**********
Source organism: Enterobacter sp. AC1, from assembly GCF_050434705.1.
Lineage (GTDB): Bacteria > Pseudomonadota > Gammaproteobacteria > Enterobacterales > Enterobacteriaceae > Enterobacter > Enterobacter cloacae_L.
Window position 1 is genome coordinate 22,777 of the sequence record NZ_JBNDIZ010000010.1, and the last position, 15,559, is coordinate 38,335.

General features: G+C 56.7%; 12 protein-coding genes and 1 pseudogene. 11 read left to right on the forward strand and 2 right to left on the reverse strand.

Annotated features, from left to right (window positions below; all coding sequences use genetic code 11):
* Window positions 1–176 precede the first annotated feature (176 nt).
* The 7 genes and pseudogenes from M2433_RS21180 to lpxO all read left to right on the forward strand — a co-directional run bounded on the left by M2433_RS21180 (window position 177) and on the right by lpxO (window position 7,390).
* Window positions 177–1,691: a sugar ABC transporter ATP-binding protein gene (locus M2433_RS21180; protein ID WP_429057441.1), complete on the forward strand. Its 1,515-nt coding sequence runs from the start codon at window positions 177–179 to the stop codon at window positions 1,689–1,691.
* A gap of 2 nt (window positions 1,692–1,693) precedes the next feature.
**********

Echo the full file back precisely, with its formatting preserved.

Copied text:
Source organism: Enterobacter sp. AC1, from assembly GCF_050434705.1.
Lineage (GTDB): Bacteria > Pseudomonadota > Gammaproteobacteria > Enterobacterales > Enterobacteriaceae > Enterobacter > Enterobacter cloacae_L.
Window position 1 is genome coordinate 22,777 of the sequence record NZ_JBNDIZ010000010.1, and the last position, 15,559, is coordinate 38,335.

General features: G+C 56.7%; 12 protein-coding genes and 1 pseudogene. 11 read left to right on the forward strand and 2 right to left on the reverse strand.

Annotated features, from left to right (window positions below; all coding sequences use genetic code 11):
* Window positions 1–176 precede the first annotated feature (176 nt).
* The 7 genes and pseudogenes from M2433_RS21180 to lpxO all read left to right on the forward strand — a co-directional run bounded on the left by M2433_RS21180 (window position 177) and on the right by lpxO (window position 7,390).
* Window positions 177–1,691: a sugar ABC transporter ATP-binding protein gene (locus M2433_RS21180; protein ID WP_429057441.1), complete on the forward strand. Its 1,515-nt coding sequence runs from the start codon at window positions 177–179 to the stop codon at window positions 1,689–1,691.
* A gap of 2 nt (window positions 1,692–1,693) precedes the next feature.